|Google Hacking for Penetration Testers 3rd Ed|
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Author: Johnny Long, Bill Gardner & Justin Brown
Chapter 8 Tracking Down Web Servers, Login Portals, and Network Hardware
This chapter opens with a comparison of the mindset of hackers versus penetration testers. The latter are typically limited to testing in a given manner for a given system. Hackers have much wider scope, and a wider target base.
Search queries are provided to identify types of web server (e.g. server.at “Apache/18.104.22.168”), together with those that expose directory listings. Details are provided on how to search for web servers based on the common error messages they expose. Another potential vulnerability is the default pages that administrators might use to test a web server, in some cases they can contain useful information that can be exploited.
The chapter continues with a look at locating login portals, these might contain information revealing the product, version, file structure etc. The section ends with a brief look at locating and using various web utilities, especially the Network Query Tool – a search query is provided to identify web servers that have this tool installed, a potentially dangerous situation.
The chapter ends with a look at locating network hardware, including webcams, printers, routers, and firewalls.
This chapter provides useful instruction, with examples and search queries, to identify vulnerable web servers, login portals and network hardware.
Chapter 9 Usernames, Passwords, and Secret Stuff, Oh My!
The chapter opens with a discussion about sensitive information being accessible via Google searches, this includes passwords, credit card number, and government documents.
The chapter discusses, with example searches, the following topics:
The result of these queries, illustrate how much sensitive data is freely available, from simple Google searches.
Chapter 10 Hacking Google Services
This short chapter provides details on how Google’s various services can be used to facilitate hacking. The services examined are:
Google Calendar often has useful information relating to users, telephone numbers, passwords, birthdays, pet’s names, conference calls etc. Signaling alerts can provide a degree of automation to your regular searches (e.g. monitor specific sites for vulnerabilities). Google Co-op allows you to create a powerful custom search engine.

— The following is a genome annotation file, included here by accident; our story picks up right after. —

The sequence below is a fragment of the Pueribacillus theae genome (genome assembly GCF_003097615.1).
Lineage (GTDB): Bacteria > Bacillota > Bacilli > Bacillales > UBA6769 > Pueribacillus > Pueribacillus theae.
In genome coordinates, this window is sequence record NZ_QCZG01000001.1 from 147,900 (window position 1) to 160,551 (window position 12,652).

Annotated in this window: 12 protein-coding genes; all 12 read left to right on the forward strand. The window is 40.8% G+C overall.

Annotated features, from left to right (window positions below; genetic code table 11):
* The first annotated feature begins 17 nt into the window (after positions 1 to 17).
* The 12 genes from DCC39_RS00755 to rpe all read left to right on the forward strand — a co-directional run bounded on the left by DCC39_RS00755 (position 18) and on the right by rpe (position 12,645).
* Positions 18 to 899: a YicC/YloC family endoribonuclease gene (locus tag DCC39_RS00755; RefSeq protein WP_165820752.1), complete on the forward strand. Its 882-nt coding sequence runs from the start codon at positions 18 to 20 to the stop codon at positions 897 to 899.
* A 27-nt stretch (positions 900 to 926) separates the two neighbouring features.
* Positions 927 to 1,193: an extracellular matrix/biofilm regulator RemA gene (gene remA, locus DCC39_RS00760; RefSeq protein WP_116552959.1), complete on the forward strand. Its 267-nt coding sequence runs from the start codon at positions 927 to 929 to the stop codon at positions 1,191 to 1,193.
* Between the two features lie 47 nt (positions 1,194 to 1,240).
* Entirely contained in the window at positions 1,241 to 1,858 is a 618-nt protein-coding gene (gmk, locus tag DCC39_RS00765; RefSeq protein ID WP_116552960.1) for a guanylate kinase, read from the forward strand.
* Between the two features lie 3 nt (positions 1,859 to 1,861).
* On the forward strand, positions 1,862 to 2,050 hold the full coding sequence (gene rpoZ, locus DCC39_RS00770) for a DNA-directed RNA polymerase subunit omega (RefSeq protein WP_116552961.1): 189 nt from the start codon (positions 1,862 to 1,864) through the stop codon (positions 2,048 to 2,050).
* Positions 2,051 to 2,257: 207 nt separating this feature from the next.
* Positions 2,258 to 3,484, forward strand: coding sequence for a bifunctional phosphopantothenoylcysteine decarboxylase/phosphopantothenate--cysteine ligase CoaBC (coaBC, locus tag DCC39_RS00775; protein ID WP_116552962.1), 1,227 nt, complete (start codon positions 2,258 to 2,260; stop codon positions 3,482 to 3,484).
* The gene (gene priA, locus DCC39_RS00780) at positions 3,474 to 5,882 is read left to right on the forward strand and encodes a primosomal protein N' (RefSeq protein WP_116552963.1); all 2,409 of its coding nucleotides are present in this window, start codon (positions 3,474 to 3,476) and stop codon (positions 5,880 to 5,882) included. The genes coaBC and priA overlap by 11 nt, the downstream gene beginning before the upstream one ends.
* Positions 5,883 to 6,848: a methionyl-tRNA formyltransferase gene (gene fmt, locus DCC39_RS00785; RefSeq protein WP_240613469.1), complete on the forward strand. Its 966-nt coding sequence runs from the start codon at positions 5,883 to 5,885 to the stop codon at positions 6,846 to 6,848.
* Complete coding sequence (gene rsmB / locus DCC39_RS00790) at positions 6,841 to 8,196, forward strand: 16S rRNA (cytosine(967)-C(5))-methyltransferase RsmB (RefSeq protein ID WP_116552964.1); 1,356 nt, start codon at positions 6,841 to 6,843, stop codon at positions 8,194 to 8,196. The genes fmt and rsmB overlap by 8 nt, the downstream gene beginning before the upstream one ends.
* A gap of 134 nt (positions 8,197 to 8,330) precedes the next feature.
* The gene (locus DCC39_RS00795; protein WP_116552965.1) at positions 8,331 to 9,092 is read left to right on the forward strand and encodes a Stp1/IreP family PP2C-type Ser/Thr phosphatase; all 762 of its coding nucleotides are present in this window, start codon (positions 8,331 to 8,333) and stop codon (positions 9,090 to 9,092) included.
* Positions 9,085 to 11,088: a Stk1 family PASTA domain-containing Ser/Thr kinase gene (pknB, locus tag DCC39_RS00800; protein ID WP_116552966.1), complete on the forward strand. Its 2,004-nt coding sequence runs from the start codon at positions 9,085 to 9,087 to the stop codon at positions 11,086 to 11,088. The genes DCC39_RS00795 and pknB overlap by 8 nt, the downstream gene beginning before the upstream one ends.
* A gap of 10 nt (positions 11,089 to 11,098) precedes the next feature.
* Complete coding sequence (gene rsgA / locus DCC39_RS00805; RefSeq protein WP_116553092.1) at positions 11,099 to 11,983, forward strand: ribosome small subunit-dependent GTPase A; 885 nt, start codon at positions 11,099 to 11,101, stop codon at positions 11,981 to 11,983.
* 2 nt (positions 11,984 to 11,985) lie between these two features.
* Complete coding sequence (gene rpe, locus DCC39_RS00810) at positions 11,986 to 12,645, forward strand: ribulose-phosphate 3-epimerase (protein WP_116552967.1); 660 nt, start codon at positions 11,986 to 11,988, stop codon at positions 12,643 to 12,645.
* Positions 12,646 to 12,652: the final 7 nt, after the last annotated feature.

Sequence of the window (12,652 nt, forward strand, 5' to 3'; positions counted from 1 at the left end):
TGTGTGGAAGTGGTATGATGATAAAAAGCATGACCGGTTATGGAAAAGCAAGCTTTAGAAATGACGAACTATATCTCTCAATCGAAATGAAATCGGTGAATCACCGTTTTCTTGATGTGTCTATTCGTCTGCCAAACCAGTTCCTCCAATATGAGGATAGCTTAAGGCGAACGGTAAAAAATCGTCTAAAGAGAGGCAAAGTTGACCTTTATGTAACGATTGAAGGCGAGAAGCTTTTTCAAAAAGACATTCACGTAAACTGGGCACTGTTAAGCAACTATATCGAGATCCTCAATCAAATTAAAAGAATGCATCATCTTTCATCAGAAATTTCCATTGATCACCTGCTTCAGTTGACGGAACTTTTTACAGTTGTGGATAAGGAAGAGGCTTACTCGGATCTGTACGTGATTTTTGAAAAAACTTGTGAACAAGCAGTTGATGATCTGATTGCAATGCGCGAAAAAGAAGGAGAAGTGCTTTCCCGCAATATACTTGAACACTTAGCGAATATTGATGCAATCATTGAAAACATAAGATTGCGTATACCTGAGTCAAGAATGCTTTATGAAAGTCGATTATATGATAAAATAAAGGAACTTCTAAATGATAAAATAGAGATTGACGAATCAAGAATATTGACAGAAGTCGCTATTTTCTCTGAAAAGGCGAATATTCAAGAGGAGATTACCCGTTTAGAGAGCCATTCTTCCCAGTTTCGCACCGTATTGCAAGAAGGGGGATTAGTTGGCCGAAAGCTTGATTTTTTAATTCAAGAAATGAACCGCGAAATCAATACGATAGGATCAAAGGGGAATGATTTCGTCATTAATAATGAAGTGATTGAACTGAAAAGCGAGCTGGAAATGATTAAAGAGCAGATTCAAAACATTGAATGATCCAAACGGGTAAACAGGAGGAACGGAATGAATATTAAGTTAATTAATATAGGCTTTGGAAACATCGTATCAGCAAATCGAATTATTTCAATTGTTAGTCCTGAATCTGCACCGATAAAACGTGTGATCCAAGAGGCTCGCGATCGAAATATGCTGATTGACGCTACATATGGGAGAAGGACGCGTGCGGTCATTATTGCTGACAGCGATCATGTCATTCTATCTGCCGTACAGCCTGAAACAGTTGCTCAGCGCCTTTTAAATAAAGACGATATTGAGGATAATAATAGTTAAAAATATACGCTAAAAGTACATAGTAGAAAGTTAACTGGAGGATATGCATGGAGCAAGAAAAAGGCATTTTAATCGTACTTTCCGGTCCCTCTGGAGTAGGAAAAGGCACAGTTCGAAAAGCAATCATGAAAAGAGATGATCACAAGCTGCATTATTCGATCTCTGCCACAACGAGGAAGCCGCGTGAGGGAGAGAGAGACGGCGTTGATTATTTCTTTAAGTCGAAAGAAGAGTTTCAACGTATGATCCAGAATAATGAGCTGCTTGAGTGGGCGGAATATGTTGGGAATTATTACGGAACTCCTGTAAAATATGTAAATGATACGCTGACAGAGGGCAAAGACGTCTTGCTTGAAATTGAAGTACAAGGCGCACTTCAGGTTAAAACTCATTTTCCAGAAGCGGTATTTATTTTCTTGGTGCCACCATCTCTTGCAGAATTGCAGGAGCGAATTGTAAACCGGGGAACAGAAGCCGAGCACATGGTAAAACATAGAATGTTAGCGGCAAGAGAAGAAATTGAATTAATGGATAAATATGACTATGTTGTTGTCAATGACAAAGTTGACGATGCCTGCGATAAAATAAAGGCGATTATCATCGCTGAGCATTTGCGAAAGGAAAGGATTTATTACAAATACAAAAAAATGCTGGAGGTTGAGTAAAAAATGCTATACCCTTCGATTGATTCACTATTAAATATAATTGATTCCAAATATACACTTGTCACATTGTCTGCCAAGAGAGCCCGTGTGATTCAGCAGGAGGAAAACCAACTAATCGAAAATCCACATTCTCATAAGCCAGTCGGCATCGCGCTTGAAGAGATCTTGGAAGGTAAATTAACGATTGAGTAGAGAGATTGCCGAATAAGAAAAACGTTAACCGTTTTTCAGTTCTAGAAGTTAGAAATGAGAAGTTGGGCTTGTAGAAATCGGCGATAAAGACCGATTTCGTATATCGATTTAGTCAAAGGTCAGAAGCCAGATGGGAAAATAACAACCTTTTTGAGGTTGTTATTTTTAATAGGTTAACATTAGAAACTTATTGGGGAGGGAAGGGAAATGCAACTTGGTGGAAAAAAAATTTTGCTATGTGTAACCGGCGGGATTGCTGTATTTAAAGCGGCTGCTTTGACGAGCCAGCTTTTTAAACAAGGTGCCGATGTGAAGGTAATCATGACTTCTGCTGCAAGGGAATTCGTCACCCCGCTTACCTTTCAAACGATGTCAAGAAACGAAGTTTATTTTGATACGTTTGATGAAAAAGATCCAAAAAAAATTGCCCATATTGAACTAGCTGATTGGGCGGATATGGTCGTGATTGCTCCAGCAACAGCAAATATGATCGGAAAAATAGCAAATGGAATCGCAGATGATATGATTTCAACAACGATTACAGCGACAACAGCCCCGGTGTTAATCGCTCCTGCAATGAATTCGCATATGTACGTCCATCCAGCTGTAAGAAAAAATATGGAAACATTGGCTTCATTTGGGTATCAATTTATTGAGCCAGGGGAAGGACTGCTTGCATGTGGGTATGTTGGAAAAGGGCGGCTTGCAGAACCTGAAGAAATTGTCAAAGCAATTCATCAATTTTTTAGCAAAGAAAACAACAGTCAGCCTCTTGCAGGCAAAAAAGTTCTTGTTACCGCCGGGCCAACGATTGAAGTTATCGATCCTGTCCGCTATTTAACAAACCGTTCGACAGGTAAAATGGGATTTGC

Chapter 11 Hacking Google Showcase
This chapter is derived from the author’s conference presentations, showing the power of Google hacking. There’s a short discussion on some of the tools you might find useful (ping, finger, portscan, and various scripts). Areas covered include: applications, network devices, cameras, and telco equipment. The hack to control of power systems is particularly ‘interesting’. In many cases, suggestions for further hacks are provided.
Chapter 12 Protecting Yourself from Google Hackers
In many ways, all the previous chapters have been building towards this chapter, which discusses how you can protect yourself and your systems from Google hacking.
The chapter opens with the need for a good security policy, this should identify the resources you are aiming to protect, the mechanisms of protection, and what to do in the case of a security breach.
The chapter continues with a look at web server safeguards. Many of these are derived by fixing the vulnerabilities identified in the previous chapters, and include addressing:
The chapter then discusses hacking your own site. You should run the search queries given previously on your own site, and inspect each of the returned pages for vulnerabilities. Various tools can assist with this, including NIKTO and WIKTO.
This chapter provides a useful overview of the approaches used in the previous chapters, and how they can be applied to your own sites to reduce their vulnerabilities.
This book aims to show you what information can be found via Google search queries, much of it never intended for a public audience (e.g. credit card numbers, passwords etc). Having identified various vulnerabilities, it highlights how these can be reduced.
The book is an interesting read, with useful, well-written discussions, tips, screenshots, practical search examples, inter-chapter links, website links, and helpful chapter summaries. The book provides some useful template queries together with approaches to thinking about problems.
The book does assume some IT knowledge and some tools (e.g. Tcpdump, MRTG, Nmap, ntop) are introduced with insufficient detail for the beginner, but this should be ok for many developers.
The book is suitable for those wanting to get more out of Google searching, those wanting to protect their websites/data, hackers, and curious people.
Sometimes the book felt a bit dated. Checking the table of contents with the previous 2007 edition of the book, shows they are around 90% the same. The screenshots should have titles, this would make subsequent searching easier.
Overall, this is an interesting and informative read. In these times of frequent data breaches (e.g. eBay, Three, VTech), this should be required reading for anyone interesting in protecting data. Highly recommended.
|Last Updated ( Tuesday, 05 January 2016 )|